Muhammad Nauman Khan’s wide-ranging essay on economic history – Part II.
The Rise and Decline of Pax Americana
Over one hundred years ago, in 1905, the United States’ gross domestic product per head first overtook Great Britain’s, making it the world’s biggest economy. For over a century, the US has dominated world affairs, leading the global economy and the institutions that preside over it . . .
Gore Vidal, an American writer and a public intellectual, who was a lifelong critic of American imperialism, was one of the first to spot that the military-industrial-financial complex was driving America into a state of perpetual war; he was equally outraged by the corporatisation of the US political system through crony capitalism . . .
These days immigrants searching for the “American dream” are doomed to disappointment. Persistently high unemployment and a squeeze on the incomes of the middle class do pose a real threat to the “American dream.” The great American middle class is in long-term crisis. Most people cannot get secure, well-paid jobs any longer . . .
|Click here the-history-of-capitalism_part_ii for the second part of Nauman Khan’s essay which focusses on the factors that led to US prosperity and the nation’s eventual economic and moral crisis.
Muhammad Nauman Khan’s wide-ranging essay on economic history – Part I. Prelude to modern capitalism The cradle of civilisation, at once the foundation of trade, religion and empire, was in the heart of Asia. The Silk Roads were conduit to commerce, wealth, … read more
An essay by Jeff Kunzler, reproduced from alterNet.org and scanned here from Third World Resurgence No. 312/313 : As a freelance graphic designer living and working in New York City, I’ve seen more than my fair share of nonsensical startups: The … read more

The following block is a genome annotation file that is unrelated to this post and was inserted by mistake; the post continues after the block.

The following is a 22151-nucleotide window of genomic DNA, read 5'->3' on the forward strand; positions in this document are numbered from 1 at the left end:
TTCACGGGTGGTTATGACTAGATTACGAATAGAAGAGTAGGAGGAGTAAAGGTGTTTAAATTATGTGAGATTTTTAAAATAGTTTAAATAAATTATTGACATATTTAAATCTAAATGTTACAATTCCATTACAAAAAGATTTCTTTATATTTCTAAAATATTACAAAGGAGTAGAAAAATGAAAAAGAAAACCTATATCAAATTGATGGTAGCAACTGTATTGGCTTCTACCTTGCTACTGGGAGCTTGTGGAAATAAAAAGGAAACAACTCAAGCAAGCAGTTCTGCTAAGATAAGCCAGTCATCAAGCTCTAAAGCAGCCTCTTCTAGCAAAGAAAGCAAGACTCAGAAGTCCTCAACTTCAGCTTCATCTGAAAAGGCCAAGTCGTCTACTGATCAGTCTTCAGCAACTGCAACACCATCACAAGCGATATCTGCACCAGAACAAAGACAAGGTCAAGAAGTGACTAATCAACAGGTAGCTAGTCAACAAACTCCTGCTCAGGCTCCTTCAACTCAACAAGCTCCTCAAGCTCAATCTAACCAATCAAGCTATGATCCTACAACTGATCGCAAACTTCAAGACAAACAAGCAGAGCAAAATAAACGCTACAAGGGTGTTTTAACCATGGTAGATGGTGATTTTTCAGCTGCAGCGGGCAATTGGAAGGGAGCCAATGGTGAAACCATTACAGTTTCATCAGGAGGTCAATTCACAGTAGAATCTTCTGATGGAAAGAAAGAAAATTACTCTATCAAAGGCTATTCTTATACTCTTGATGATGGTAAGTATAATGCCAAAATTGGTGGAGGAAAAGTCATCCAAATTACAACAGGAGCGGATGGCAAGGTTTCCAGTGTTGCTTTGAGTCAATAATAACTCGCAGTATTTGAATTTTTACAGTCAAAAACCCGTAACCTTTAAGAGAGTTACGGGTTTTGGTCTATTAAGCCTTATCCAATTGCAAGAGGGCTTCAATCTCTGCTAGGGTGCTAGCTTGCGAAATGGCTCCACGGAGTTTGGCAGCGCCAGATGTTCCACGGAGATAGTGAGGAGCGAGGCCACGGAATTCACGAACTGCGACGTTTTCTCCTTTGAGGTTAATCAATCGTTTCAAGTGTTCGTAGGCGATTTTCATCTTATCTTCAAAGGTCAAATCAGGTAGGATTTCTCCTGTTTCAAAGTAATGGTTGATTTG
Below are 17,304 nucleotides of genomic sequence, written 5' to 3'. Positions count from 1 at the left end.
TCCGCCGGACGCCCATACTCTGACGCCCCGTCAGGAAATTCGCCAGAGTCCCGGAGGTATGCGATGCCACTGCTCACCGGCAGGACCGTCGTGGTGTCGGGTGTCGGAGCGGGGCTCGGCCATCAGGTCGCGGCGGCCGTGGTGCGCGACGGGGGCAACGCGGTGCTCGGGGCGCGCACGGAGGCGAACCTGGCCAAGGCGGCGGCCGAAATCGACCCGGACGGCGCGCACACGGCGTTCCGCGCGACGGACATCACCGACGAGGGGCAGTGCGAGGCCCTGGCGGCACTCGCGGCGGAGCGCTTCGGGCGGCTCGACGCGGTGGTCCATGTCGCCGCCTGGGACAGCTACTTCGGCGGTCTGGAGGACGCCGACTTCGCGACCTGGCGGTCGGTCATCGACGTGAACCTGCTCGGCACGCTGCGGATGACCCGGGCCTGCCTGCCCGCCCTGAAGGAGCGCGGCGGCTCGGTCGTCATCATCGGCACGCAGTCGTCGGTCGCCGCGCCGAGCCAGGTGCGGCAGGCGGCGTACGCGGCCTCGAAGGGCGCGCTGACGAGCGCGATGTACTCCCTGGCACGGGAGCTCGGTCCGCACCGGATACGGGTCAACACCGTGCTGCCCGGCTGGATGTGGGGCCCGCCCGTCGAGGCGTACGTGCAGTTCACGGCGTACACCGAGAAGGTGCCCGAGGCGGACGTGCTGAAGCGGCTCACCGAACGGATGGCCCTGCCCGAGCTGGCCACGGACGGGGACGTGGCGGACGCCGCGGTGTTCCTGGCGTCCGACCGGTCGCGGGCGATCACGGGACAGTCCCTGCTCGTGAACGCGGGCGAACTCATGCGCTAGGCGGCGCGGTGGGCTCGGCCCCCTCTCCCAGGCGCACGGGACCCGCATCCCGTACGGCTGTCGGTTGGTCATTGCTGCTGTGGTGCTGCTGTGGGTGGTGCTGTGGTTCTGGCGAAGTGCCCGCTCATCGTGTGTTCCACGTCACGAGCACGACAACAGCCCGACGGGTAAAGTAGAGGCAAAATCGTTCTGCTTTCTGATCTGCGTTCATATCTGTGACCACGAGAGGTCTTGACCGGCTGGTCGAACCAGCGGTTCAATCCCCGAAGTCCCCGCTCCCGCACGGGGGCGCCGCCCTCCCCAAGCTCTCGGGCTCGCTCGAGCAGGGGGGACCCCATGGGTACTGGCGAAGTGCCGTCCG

Extracts from an essay by Professor Nayef al-Rodhan in weforum.org: Neuroscience has emerged as a new form of philosophy in recent years, with implications far beyond healthcare. At a time of divisive and turbulent politics, the study of the way … read more
Distinguished journalist Patrick Cockburn writing in TomDispatch.com and reproduced by Third World Resurgence, June – July 2016. We live in an age of disintegration . . . no real lessons have been learnt about why direct or indirect military interventions … read more
Paul Vallely in thecairoreview.com When Jorge Mario Bergoglio was elected the bishop of Rome in 2013, he took the name Francis. He was the first man to do so in the two-thousand-year history of the papacy. He was the first, … read more
Shinsuke Nagaoka is Associate Professor at the Graduate School of African and Asian Studies, University of Kyoto, specialising in Islamic Economics, motivated by a desire to rediscover “a distinctive feature of the economic concept of Islam . . . When we … read more
Dr Armina Omerika in the University of Notre Dame blog writes on ‘The Foundations of Democracy in Islamic Traditions’ Armina Omerika is assistant professor of Intellectual History of Islam at the Goethe University Frankfurt am Main. She obtained a PhD … read more
S Parvez Manzoor’s seminal essay, ‘Islamic Legitmacy without the testimony of the Muslim will?’ written around 2004 pinpointed a central contradiction within the political programme of the traditional 40s and 50s-shaped ‘Islamic movements’: if it was ideologically necessary to state that ‘sovereignty belongs to … read more
An investigation by Timur Kuran, Gorter Family Professor of Islamic Studies at Duke University, and Jared Rubin, Associate Professor at Chapman University, of 17th and 18th Century Ottoman finances: . . . The rich pay less for credit because they are relatively unlikely … read more